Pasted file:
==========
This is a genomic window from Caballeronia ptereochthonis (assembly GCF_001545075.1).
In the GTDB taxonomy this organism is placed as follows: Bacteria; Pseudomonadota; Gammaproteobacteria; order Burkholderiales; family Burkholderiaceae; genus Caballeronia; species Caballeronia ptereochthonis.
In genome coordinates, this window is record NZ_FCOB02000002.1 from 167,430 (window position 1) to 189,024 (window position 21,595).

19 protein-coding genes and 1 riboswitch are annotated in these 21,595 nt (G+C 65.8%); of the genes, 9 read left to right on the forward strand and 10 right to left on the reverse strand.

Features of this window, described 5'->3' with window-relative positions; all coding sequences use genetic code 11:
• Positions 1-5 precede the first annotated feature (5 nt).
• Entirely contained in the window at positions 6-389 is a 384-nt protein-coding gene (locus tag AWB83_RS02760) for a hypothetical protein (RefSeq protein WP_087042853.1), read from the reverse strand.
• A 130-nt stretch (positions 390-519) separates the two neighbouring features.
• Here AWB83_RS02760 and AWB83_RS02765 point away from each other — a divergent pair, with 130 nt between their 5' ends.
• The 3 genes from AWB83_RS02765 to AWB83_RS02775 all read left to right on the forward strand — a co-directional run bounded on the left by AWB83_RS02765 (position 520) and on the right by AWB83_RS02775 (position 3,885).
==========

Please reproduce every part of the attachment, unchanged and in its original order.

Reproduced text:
This is a genomic window from Caballeronia ptereochthonis (assembly GCF_001545075.1).
In the GTDB taxonomy this organism is placed as follows: Bacteria; Pseudomonadota; Gammaproteobacteria; order Burkholderiales; family Burkholderiaceae; genus Caballeronia; species Caballeronia ptereochthonis.
In genome coordinates, this window is record NZ_FCOB02000002.1 from 167,430 (window position 1) to 189,024 (window position 21,595).

19 protein-coding genes and 1 riboswitch are annotated in these 21,595 nt (G+C 65.8%); of the genes, 9 read left to right on the forward strand and 10 right to left on the reverse strand.

Features of this window, described 5'->3' with window-relative positions; all coding sequences use genetic code 11:
• Positions 1-5 precede the first annotated feature (5 nt).
• Entirely contained in the window at positions 6-389 is a 384-nt protein-coding gene (locus tag AWB83_RS02760) for a hypothetical protein (RefSeq protein WP_087042853.1), read from the reverse strand.
• A 130-nt stretch (positions 390-519) separates the two neighbouring features.
• Here AWB83_RS02760 and AWB83_RS02765 point away from each other — a divergent pair, with 130 nt between their 5' ends.
• The 3 genes from AWB83_RS02765 to AWB83_RS02775 all read left to right on the forward strand — a co-directional run bounded on the left by AWB83_RS02765 (position 520) and on the right by AWB83_RS02775 (position 3,885).